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22 May 1859, Edinburgh M.D., Kt, KStJ, D.L., LL.D., Sportsman, Writer, Poet, Politician, Justicer, Spiritualist Crowborough, 7 July 1930

Halves - An American Citizen

From The Arthur Conan Doyle Encyclopedia

Halves - An American Citizen is an article by A.B.W. published in The Speaker on 24 june 1899.

In the first part he reviewed the Arthur Conan Doyle's play Halves and Mrs. Madeleine Ryley's play "An American Citizen".


Halves - An American Citizen

The Speaker (24 june 1899, p. 713)
The Speaker (24 june 1899, p. 714)

Suppose that two brothers, setting out on their different ways in life, solemnly promise their mother that they will meet that day twenty-five years, "pool" whatever fortunes they may have amassed in the interval, and "go halves." This is the initial idea of a little comedy by Dr. Conan Doyle now running at the Garrick Theatre; and, fantastic notion though it is, if you can only get yourself to admit it as a possible point of departure, you may have some fun, because there is practically no limit to the number of developments of which the idea is capable.

For instance:— Twenty-five years later, to the day, Brother William, his last ha'penny spent, his last crust eaten, staggers into the workhouse. Ah! if he only knew where Brother Robert was, and could exact the fulfilment of the promise! And his mouth waters at the thought of the good square meal he would promptly enjoy at Brother Robert's expense. Instead of this skills, old port, and — who knows? — perhaps a shilling cigar! Absorbed in this Alnaschar vision, William jostles against the neat man on the workhouse bench, who turns savagely and curses him. It is Brother Robert!.... But that would be the pessimist's solution, and will not do, therefore, for Dr. Conan Doyle, who is all for robust optimism.

Another way:— William and Robert meet on the appointed day. Each has acquired a large fortune by avarice and humbug, but each guesses the other to be poor because each thinks of the other as still the raw, honest lad of a quarter of a century ago. We know of the changes that life works in our own character, but nevertheless are apt to assume that people whom we have not seen for a long time have stood still in the interval. Accordingly, as each fancies that a fulfilment of the compact would be to his disadvantage, the pair diplomatise, and adduce reasons for laughing, as men of the world, at a silly promise given by ignorant boys. It was, they finally decide, an immoral contract," and, with complete satisfaction, they both cry off. Thereupon, it appears that each has amassed exactly the same capital. And then there is more cursing, as they see that, had they stuck to their bargain, they would have been in exactly the same financial position as at present plus the kudos — so valuable to astute business men — attaching to the heroic fulfilment of a sentimental duty.... But that would be the ironeïst's way, and Dr. Conan Doyle is nothing if not simple and straightforward.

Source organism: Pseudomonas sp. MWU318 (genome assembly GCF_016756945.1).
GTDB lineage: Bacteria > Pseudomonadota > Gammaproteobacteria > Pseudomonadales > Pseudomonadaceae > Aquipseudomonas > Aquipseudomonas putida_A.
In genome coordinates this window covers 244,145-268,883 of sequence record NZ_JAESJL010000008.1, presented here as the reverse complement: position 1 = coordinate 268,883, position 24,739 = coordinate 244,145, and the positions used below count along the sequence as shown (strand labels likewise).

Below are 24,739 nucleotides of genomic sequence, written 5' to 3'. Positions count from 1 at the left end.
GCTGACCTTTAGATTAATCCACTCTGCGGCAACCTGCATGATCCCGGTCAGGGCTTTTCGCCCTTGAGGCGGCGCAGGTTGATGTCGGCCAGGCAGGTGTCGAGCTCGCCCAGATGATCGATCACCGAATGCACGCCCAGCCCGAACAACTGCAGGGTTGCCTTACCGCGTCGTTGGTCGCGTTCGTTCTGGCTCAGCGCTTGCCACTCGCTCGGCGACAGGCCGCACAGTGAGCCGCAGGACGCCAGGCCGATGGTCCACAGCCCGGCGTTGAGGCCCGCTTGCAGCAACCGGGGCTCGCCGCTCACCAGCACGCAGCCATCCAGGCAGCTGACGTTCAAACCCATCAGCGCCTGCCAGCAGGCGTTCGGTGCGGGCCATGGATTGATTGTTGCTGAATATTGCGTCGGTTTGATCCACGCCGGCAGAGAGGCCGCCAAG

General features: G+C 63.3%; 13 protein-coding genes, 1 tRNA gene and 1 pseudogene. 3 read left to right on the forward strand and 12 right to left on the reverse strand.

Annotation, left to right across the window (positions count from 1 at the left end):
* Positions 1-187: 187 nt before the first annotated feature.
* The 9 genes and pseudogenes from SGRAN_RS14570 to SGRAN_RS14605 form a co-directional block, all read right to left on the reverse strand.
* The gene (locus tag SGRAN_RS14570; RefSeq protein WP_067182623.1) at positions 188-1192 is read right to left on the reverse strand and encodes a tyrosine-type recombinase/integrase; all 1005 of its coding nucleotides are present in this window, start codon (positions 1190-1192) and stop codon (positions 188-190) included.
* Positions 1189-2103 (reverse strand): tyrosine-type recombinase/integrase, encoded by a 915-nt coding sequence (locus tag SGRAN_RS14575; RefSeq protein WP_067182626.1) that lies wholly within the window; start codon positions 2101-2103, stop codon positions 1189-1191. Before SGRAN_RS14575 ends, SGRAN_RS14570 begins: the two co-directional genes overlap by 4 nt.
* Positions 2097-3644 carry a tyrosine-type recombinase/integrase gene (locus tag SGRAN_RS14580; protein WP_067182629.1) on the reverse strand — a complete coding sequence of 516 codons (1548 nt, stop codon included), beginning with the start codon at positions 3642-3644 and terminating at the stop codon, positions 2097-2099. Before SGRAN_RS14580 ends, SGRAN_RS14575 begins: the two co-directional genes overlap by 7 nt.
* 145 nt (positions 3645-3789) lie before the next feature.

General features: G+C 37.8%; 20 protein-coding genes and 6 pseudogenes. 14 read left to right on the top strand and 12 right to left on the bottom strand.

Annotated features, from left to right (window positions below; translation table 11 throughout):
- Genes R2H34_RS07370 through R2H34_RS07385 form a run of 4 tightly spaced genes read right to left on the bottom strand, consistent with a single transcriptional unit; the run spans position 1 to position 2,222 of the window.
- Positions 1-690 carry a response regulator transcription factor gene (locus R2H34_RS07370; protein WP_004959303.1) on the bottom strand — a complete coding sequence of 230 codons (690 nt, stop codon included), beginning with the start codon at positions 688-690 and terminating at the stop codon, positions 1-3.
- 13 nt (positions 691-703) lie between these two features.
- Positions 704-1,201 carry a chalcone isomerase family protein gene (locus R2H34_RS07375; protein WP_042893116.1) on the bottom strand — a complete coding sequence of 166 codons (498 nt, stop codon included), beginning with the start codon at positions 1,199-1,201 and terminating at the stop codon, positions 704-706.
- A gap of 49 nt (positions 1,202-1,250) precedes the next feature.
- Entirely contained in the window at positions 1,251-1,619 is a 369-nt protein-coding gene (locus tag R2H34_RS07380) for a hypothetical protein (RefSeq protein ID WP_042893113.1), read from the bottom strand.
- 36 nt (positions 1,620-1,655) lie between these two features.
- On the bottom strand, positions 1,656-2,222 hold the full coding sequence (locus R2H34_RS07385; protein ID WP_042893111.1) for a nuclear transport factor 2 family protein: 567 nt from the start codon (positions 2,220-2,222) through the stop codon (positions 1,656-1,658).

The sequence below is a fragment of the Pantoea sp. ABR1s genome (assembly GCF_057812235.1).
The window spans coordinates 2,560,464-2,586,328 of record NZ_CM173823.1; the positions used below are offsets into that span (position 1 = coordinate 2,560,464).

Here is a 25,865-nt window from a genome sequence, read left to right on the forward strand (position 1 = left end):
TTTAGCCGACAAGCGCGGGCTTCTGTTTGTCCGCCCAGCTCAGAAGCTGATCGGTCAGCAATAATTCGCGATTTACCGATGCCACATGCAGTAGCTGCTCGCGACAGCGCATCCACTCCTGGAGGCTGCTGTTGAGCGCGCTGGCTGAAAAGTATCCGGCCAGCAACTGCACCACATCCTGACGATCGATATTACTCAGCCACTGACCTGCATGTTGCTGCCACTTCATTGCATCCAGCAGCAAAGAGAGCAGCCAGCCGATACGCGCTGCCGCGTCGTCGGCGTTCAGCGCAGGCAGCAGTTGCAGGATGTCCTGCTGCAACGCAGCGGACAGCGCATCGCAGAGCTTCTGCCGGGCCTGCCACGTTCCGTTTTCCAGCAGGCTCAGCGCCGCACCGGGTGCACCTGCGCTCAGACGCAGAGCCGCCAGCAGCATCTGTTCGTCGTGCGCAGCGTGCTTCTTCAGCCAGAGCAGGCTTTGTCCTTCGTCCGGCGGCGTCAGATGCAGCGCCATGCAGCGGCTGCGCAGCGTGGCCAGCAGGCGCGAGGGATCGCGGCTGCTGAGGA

For a third shot:— You can imagine William and Robert meeting casually twenty-five years after their promise. They make no allusion to it. They do not enquire about one another's incomes. They just meet, "pass the time of day," engage in a keen discussion about the prospects of the English eleven in the neat test match against the Australians, and part. In fact, they simply converse like any other pair of brothers about indifferent topics. They did so yesterday, and will do so again to-morrow. This particular day has no significance for them. The day is not connected in their minds with any promise. They have clean forgotten it.... But that would be the realist's development, and Dr. Conan Doyle is an incorrigible idealist.